Offensive skid knocks WSU from tourney
LOS ANGELES – Over the past few weeks, Washington State has avoided what had been its Achilles’ heel most of the season – the long scoring drought.
It came back Thursday night with a vengeance.
And it happened early in the Cougars’ 64-53 loss to UCLA in the Pac-10 men’s basketball quarterfinals at the Staples Center, ending any hope WSU (17-15) had of earning the conference’s automatic NCAA berth.
Over almost 7 minutes in front of a crowd listed as 16,271, the Cougars missed 12 consecutive shots.
UCLA took advantage, turning many of the errant attempts into fast-break baskets and a 5-4 deficit into a 25-5 game-deciding lead.
“Man, we got some good looks,” WSU coach Tony Bennett said of the stretch. “We were right there and the ball wouldn’t go in.”
Bennett could have been referring to one possession early in the 21-0 run.
In it, Aron Baynes and DeAngelo Casto played volleyball on the glass, only to miss four point-blank attempts. Finally, Darren Collison came out with the ball and threw it ahead to Michael Roll. He found Josh Shipp on a wing and UCLA’s senior nailed a 3-pointer.
It was only 14-5 for UCLA, but it seemed like more, and it soon would be.
“We had a lot of open looks, looks that normally go down for us, and we were just unable to finish them tonight,” said Baynes, who finished with a game-high 22 points on 8-of-15 shooting. “It gave us a big gap to overcome.”
“Just effort,” Shipp said of the early run. “Whenever a team comes out with that great effort and they’re able to get out to an early lead that builds pressure, you can turn them over and get fast-break points.”
That’s exactly what happened. The Cougars started taking quick shots. The misses and mistakes – WSU also had three turnovers in the run – served to ignite the 15th-ranked Bruins’ break. UCLA (25-7) scored a third of the streak’s points in transition.
“We got sped up by their pressure,” Bennett said. “We needed to have a little more composure and let the ball swing and work the offense a little bit. And then tough, unified defensive possessions were few and far between.”
With the win, the Bruins avenged an 82-81 home defeat at the Cougars’ hands just 19 days ago.
“You beat us at our place, we’re going to show you, can you handle this,” said Bennett of UCLA’s mindset. “And we couldn’t. That was disappointing.”
In the earlier game, Taylor Rochestie scored a career-high 33 points, hitting nine shots, including five 3-pointers.
This time he was part of the struggle, missing all five of his first-half attempts – WSU shot 20.6 percent as a team, 30 percent for the game – and finishing 1 of 11 for eight points.
Klay Thompson, who had burned Jrue Holiday often enough early in the Pauley Pavilion game that Holiday sat most of the second half, couldn’t shake the UCLA freshman this time.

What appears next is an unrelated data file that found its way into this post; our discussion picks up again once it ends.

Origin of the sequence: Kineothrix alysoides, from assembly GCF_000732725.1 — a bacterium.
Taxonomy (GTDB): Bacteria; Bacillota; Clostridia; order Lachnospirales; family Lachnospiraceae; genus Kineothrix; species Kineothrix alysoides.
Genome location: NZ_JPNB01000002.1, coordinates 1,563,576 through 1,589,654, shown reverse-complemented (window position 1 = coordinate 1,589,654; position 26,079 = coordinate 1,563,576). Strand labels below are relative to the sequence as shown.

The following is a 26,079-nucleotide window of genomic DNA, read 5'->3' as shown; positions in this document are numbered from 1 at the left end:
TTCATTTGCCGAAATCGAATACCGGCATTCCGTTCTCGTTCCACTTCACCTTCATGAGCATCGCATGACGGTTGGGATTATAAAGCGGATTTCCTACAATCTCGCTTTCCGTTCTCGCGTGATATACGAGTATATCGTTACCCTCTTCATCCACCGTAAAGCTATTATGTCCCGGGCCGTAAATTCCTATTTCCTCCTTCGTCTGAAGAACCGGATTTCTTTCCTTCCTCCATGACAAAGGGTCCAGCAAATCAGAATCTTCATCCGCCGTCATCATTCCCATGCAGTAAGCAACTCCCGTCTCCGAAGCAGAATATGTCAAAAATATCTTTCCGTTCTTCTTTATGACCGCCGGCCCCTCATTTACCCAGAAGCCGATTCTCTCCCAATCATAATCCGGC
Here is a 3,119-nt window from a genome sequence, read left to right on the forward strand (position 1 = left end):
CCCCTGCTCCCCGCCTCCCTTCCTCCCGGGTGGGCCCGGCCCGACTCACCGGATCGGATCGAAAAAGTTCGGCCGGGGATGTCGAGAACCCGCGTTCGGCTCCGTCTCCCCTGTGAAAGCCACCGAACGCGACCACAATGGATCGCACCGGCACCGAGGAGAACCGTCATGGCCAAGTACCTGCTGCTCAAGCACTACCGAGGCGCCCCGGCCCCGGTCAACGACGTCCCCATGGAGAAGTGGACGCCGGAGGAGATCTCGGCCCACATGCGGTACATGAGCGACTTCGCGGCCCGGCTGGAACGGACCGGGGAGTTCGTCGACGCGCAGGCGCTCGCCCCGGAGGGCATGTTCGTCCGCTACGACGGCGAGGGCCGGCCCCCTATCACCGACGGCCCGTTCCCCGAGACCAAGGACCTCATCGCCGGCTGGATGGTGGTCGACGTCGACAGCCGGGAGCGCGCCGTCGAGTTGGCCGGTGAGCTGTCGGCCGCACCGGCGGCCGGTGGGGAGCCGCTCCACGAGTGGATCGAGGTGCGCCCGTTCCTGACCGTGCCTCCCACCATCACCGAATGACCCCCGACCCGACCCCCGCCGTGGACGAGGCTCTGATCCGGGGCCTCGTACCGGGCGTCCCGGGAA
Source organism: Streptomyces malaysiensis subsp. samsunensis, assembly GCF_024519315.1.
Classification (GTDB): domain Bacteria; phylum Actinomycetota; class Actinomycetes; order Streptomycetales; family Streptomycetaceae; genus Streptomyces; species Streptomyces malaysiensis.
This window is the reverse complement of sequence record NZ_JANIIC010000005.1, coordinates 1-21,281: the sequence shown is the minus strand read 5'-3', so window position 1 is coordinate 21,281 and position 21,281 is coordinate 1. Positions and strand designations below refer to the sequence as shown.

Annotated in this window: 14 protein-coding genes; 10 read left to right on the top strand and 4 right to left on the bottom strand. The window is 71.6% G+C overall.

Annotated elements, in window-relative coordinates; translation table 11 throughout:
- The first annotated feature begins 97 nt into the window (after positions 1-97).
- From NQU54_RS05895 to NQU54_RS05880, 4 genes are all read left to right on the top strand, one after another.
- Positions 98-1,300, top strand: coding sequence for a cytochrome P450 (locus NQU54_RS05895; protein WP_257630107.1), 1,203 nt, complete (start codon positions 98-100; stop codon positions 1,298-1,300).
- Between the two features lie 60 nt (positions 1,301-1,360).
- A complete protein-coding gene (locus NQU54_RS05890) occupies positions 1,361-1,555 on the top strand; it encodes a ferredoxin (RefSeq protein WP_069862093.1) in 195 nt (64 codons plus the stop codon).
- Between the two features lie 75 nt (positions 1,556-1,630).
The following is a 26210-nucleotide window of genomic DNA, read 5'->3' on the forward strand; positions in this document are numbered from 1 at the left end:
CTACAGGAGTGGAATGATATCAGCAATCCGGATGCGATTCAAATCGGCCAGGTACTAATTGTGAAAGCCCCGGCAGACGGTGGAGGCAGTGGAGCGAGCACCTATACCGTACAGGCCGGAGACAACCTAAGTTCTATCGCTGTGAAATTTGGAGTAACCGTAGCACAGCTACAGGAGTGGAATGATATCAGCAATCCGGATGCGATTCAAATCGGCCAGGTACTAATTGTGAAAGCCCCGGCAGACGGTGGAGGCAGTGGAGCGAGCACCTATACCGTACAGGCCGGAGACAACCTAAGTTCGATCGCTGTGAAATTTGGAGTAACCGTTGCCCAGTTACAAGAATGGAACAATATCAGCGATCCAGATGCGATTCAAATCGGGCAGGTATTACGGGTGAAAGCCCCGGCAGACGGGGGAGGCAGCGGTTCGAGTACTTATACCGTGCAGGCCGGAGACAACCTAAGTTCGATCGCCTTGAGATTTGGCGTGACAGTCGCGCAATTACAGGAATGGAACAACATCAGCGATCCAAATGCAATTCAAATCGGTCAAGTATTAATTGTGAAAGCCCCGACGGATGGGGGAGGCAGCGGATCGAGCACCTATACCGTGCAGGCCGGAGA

Thompson finished with five points, hitting just one of his first eight shots and 2 of 11 overall. He also had eight rebounds but four turnovers as WSU had 10 overall.
“We played at their tempo,” Baynes said. “We let them play how they wanted to play. We can’t afford to do that.”
Thompson’s only 3-pointer broke the long early drought and it keyed a 12-3 run that brought WSU back within 28-17. The margin stayed in that range through halftime, with Rochestie’s first – and only – 3 of the night cutting the lead to 33-24 right after halftime.
But the Bruins, behind Collison, who despite nursing a sore tailbone had 15 points, strung together seven consecutive points. WSU didn’t get it in single digits again until Caleb Forrest’s 3-pointer with 50.6 seconds left cut the lead to 59-51.
“Did we?” Bennett said when asked how WSU got back into it at the end. “It resembled a little more of what we needed to do from the start.”
Now Washington State will have to wait for Sunday to see if it gets invited to the National Invitational Tournament or if the postseason will consist of one of the other two, less-established ones.
“The season’s not over,” Rochestie said. “The season’s definitely not over. … I want to make the NIT. I think we’re good enough. If that’s the case, I want to go to Madison Square Garden (for the Final Four). I want to compete with these guys as long as I can.”
UCLA 64, WSU 53
|Washington State (17-15)||Min||M-A||M-A||O-T||A||PF||PTS|
Percentages: FG .300, FT .722. 3-Point Goals: 4-15, .267 (Harthun 1-1, Forrest 1-2, Thompson 1-5, Rochestie 1-6, Harmeling 0-1). Team Rebounds: 0. Blocked Shots: 4 (Baynes 4). Turnovers: 10 (Thompson 4). Steals: 5 (Forrest, Rochestie 2). Technical Fouls: Casto.
Percentages: FG .396, FT .833. 3-Point Goals: 1-4, .429 (Holiday 2-2, Shipp 2-5, Collison 1-3, Keefe 1-1, Roll 0-1, Dragovic 0-2). Team Rebounds: 0. Blocked Shots: 1 (Dragovic). Turnovers: 10 (Dragovic, Aboya, Holiday 2). Steals: 7 (Aboya 3). Technical Fouls: Gordon.
Halftime–UCLA 33, Washington State 21. A–16,271.
Normally division championships are celebrated with champagne showers in the locker room. The Spokane Indians settled for cheering and high fives on a crowded bus.
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